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What Is a Double Negative?

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In standard English, double negatives are considered “bad grammar.” Here’s what they are and why you should avoid using them in your writing.

Looking for double negative examples? Keep reading!
Double negatives can make your writing unclear, but why?
What are “Double Negatives”?

In standard English, a double negative is when a sentence contains two negative words to emphasize denial or opposition. They should be avoided in formal writing because they can make your writing unclear.

  • I didn’t do nothing.

It’s important to keep in mind that there are many languages and even English dialects in which double negatives are grammatically correct.

Using Double Negatives in English

A double negative is when a sentence contains two negative expressions. Although they’re acceptable when you’re singing  “I can’t get no satisfaction” by The Rolling Stones, they should not be used in formal settings.

Negative words express opposition to an idea or action, and while the use of one is sufficient, two can cause confusion.

Negative Particles Negative Verb Forms
No Doesn’t (does not)
Not Isn’t (is not)
Never Wasn’t (was not)
Nowhere Don’t (do not)
Nobody Shouldn’t (should not)
None Wouldn’t (would not)
Nothing Can’t (cannot)
Neither Couldn’t (could not)

If your friend asks you to go to a concert, and you answer with a double negative, he’ll probably be puzzled and end up going without you.

I don’t not want to go to the concert with you.

I do want to go to the concert with you.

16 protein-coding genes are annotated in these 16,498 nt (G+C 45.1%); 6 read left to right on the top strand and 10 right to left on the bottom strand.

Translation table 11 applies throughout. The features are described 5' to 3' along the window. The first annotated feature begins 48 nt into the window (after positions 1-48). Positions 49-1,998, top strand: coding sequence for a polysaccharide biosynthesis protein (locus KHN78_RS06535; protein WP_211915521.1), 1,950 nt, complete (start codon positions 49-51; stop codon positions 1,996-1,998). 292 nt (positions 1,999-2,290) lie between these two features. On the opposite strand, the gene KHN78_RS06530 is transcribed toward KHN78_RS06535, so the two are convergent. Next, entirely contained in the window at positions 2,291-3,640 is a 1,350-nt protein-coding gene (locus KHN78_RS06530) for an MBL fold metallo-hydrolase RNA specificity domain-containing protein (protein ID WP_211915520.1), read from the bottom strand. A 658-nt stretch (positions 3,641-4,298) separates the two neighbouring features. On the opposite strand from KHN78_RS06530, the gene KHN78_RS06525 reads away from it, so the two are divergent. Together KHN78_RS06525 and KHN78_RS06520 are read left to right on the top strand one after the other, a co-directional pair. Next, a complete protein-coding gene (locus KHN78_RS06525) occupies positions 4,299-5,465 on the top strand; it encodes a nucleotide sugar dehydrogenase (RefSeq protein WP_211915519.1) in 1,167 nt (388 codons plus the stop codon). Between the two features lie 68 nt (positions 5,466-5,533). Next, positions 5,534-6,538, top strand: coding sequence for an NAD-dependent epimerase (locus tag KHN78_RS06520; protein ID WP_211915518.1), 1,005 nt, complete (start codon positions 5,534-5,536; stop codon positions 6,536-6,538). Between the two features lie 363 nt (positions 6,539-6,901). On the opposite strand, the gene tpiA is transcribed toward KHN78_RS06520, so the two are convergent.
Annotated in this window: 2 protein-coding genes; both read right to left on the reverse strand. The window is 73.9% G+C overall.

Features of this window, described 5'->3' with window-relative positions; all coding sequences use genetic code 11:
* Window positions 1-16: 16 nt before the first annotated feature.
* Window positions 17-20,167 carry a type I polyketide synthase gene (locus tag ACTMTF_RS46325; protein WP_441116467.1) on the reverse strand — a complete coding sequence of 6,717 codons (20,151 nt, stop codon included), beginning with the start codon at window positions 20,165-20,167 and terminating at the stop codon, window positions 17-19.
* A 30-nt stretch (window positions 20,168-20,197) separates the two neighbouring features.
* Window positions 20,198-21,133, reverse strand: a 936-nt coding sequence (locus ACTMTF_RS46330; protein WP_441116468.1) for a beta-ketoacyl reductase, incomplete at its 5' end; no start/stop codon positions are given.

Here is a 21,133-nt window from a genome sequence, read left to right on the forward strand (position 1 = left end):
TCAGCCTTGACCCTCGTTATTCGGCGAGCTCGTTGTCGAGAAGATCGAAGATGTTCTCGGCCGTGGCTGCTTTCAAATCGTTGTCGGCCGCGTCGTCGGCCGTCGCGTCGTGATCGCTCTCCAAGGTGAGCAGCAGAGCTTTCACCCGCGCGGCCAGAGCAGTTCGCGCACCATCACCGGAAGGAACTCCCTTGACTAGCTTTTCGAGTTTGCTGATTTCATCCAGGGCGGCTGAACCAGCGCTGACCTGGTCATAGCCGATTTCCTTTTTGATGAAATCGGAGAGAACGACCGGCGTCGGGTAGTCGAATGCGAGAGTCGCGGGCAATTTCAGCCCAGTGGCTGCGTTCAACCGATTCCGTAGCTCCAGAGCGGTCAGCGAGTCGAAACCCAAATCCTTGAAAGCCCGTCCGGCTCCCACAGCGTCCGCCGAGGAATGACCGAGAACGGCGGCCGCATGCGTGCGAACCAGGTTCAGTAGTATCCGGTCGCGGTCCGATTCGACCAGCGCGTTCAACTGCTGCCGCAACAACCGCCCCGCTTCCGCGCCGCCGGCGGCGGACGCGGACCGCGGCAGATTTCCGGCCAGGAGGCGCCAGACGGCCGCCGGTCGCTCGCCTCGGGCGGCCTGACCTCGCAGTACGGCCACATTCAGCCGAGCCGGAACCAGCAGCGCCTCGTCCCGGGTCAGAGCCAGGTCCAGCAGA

After meeting her, he didn’t want nothing to do with the band.

After meeting her, he didn’t want anything to do with the band.

Double negatives make your readers have to stop and think about what you’re trying to convey. So, if you want your writing to be easy to comprehend, avoid using two negative words in one sentence.

Double Negative Examples

Below, you’ll find a few more examples of sentences with double negatives.

I didn’t want nothing to do with her.
She didn’t go nowhere.
You can’t prove nothing.
Timothy doesn’t never call me.
I can’t find my purse nowhere.

Double Negatives: When Are They Okay To Use?

In math, a negative multiplied by a negative equals a positive. However, that isn’t always the case in formal writing. Most of the time, double negatives improperly reinforce the negative.

I don't want no dressing on my salad, please. =
I don’t want any dressing on my salad, please.

Although it’s best to play it safe and avoid double negatives, there is an exception to this rule: when the word not is in front of a negative adjective.

It’s not uncommon for those types of things to happen =
It is common for those types of things to happen.

Well-known musician, Tom Jones, understood this when he sang one of his most famous hits.

It’s not unusual to be loved by anyone. It’s not unusual to have fun with anyone.
In this case, the use of a “double negative” is okay. 

Additionally, in informal settings, a double negative can be used to emphasize the positive. For example:

You can’t not go to their party. =
You absolutely must go to their party.
It’s Important To Note

There are many languages in which double negatives are grammatically correct. In fact, there are also English dialects that commonly use double negatives.

Double Negatives: How To Avoid Them

Remember, when writing in standard American English, two negatives in a sentence make your writing grammatically incorrect and therefore hard to understand. Unless you’re purposely trying to be cryptic (or you’re writing a hit song), it’s best to avoid double negatives while writing.

LanguageTool—an intelligent writing assistant that supports 30+ languages and dialects—can detect double negatives in your writing and offers suggestions on how to fix them. But don’t worry if you typically write using double negatives—you can always turn off the rule. LanguageTool goes beyond correcting errors by also suggesting stylistic improvements and helping rephrase your sentences. Check it out!

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